Binge eating disorder (BED) is the most common eating disorder in the US. The lifetime prevalence of BED is 3% and it affects more women than men but can affect anyone. Usually, the symptoms begin in the person’s early 20’s but can start any time in a person’s life. BED is associated with other comorbid medical and mental health conditions such as social anxiety, phobias, depression, PTSD, obesity, hypertension, type 2 diabetes, and even certain types of cancer. There are effective treatments available for BED. If you think you are affected by BED, discuss your symptoms with your health care provider.
At Hopemark Health, our health care team is highly trained and knowledgeable about the diagnosis and treatment of eating disorders, including BED. We are a group of compassionate mental health professionals, and our goal is to make you feel safe, seen, and comfortable as you heal.
Symptoms of BED include:
These episodes would happen at least once per week for 3 months but could happen daily or several times per day. In BED, the person will not compensate for the binging, as in other eating disorders such as anorexia nervosa or bulimia nervosa, such as by vomiting, heavily exercising, starving oneself, or using laxatives. BED is sometimes associated with obesity but not everyone with BED is overweight or obese.
There are risk factors associated with getting BED such as a history of childhood obesity, perfectionism, history of physical or sexual abuse, genetic/inherited factors, altered perception of body image, family medical or mental health history, and history of frequent dieting, among others.
There is treatment available for BED and if you think you are affected, it’s best to talk to your provider. Treatment includes psychotherapy, nutritional counseling, and certain medications.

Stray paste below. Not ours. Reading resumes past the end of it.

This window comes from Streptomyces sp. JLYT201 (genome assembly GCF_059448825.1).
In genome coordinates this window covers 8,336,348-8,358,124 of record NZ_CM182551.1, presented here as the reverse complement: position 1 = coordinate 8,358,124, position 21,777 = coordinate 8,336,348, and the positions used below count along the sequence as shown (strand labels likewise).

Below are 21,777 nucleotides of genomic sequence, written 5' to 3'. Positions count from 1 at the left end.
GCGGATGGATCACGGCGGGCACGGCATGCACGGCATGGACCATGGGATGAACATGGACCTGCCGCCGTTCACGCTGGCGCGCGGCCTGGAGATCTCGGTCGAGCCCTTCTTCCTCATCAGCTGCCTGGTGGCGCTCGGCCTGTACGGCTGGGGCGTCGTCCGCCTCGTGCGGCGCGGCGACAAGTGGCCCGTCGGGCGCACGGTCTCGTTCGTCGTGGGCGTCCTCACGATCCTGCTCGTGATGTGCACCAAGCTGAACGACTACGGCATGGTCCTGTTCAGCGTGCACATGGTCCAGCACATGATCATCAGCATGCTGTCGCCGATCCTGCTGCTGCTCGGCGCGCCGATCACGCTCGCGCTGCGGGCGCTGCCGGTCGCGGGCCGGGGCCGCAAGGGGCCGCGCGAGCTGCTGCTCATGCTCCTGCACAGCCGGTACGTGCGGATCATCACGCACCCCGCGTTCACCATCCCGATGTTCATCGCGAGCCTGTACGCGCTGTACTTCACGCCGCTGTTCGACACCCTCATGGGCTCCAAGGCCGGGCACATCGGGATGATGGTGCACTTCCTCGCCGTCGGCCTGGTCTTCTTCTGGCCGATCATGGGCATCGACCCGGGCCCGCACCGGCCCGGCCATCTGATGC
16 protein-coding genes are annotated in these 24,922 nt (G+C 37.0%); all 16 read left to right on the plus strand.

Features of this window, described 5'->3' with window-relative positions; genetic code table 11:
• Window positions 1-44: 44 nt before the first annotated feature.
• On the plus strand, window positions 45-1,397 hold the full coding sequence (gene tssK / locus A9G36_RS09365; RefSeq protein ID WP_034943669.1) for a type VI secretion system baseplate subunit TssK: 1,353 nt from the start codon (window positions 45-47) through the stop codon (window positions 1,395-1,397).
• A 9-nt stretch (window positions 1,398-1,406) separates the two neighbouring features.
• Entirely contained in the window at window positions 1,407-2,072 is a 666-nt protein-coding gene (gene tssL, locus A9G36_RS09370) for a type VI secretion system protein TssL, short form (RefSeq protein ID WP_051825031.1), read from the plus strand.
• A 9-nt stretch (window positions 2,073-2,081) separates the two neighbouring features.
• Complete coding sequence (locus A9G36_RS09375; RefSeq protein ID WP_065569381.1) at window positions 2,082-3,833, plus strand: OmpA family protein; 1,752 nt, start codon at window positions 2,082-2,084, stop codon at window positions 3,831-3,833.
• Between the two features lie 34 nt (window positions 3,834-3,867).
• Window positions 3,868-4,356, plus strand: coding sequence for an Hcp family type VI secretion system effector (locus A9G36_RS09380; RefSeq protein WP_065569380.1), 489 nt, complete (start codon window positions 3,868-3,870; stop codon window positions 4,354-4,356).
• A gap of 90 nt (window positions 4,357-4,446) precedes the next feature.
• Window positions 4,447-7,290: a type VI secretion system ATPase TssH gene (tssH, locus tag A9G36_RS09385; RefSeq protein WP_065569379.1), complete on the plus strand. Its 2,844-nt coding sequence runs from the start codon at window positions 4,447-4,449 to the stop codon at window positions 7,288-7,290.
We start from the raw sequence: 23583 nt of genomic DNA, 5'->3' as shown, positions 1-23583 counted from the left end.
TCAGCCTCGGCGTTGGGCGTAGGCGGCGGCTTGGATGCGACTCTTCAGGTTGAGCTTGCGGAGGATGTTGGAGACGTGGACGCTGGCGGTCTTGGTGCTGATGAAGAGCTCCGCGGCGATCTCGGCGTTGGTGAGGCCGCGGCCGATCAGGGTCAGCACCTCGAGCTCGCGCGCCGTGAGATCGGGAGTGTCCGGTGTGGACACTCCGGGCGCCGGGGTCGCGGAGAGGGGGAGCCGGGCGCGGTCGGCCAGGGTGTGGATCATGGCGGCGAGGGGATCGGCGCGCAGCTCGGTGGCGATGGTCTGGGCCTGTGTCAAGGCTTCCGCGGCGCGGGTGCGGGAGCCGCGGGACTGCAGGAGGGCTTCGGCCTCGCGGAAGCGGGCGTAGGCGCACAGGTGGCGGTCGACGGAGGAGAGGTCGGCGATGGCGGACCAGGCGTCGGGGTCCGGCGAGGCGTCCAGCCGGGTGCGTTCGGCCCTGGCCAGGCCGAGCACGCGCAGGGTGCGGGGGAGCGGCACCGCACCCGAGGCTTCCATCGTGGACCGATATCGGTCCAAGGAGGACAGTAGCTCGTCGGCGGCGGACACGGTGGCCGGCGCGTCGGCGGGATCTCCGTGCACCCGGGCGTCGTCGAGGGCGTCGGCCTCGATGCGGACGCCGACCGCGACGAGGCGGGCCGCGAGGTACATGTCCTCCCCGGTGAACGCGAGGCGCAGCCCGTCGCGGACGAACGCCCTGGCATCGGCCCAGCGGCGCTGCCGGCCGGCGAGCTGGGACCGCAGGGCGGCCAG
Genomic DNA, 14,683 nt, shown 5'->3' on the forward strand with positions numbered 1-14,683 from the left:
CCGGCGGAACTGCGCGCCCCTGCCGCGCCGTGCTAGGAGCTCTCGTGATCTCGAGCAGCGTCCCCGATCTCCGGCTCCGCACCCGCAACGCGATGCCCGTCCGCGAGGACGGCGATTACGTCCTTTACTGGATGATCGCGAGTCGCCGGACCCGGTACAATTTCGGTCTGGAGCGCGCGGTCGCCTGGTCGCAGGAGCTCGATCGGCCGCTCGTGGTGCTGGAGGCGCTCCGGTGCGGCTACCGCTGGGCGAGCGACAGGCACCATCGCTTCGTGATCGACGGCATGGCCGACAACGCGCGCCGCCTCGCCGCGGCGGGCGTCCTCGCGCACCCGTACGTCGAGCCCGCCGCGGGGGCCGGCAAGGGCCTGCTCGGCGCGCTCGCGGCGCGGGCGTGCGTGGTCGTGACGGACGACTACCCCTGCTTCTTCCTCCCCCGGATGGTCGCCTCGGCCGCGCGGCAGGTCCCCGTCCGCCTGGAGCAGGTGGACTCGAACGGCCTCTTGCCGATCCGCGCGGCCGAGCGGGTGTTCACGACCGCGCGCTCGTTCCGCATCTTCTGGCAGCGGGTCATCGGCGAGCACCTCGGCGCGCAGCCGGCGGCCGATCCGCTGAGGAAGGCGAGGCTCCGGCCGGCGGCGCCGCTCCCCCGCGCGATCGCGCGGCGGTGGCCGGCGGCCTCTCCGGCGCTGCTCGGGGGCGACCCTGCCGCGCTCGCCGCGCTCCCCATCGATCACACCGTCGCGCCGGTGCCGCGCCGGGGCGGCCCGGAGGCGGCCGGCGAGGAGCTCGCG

Cognitive Behavioral Therapy (CBT) is a therapy shown to be effective for BED. CBT focuses on self-monitoring related to eating, challenging thought distortions related to body image and eating, and conducting behavior experiments related to food and eating. Also, CBT can teach eating on a regular schedule, dealing with binging triggers and relapse prevention. This is the most studied treatment for BED and is very effective.
Dialectal Behavioral Therapy (DBT) focuses on emotional regulation taking a “dialectal” stance, which accepts patients for how they are but also helps encourage them reach to achieve their goals (meaning this and that can both be true). For example, “I binge eat food and also I enjoy eating food the most when I am hungry”. Patients learn mindfulness, emotional regulation, and distress tolerance.
A registered dietitian can do a full nutrition assessment to understand the nutritional needs for an individual. Then, they can help make a personalized and balanced meal plan that applies those nutritional needs. They can also monitor weight and educate the person on any dietary misconceptions.
Medications are available that can help people suffering with BED stabilize mood and anxiety, curb cravings, and control binging. There are different medications available depending on each person’s needs, medical history, and comorbidities. Ask your medical provider if medication is right for you.
Hopemark Health providers who are knowledgeable in BED will guide you in your treatment plan and help you choose the therapy and medication (if appropriate) that is right for you once they have done a full medical and mental health history. Call today to have an initial assessment.
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National Institute of Mental Health. (2020). Binge-Eating Disorder. In The Neurobiology of Eating Disorders (pp. 321-330). National Center for Biotechnology Information. Retrieved from https://www.ncbi.nlm.nih.gov/books/NBK551700/
Office on Women’s Health. (n.d.). Binge Eating Disorder. Women’s Health. Retrieved from https://www.womenshealth.gov/mental-health/mental-health-conditions/eating-disorders/binge-eating-disorder
White, M. A., Grilo, C. M., & Sinha, R. (2020). Binge Eating Disorder: From Assessment to Treatment. Current Addiction Reports, 7(4), 371-381. doi: 10.1007/s40429-020-00307-x. Retrieved from https://www.ncbi.nlm.nih.gov/pmc/articles/PMC7285554/
Eating Disorder Hope. (n.d.). The Role of a Dietitian in Binge Eating Disorder Recovery. Eating Disorder Hope. Retrieved from https://www.eatingdisorderhope.com/blog/the-role-of-a-dietitian-in-binge-eating-disorder-recovery
American Psychiatric Association. (2013). Desk Reference to the Diagnostic Criteria from DSM-5. American Psychiatric Association.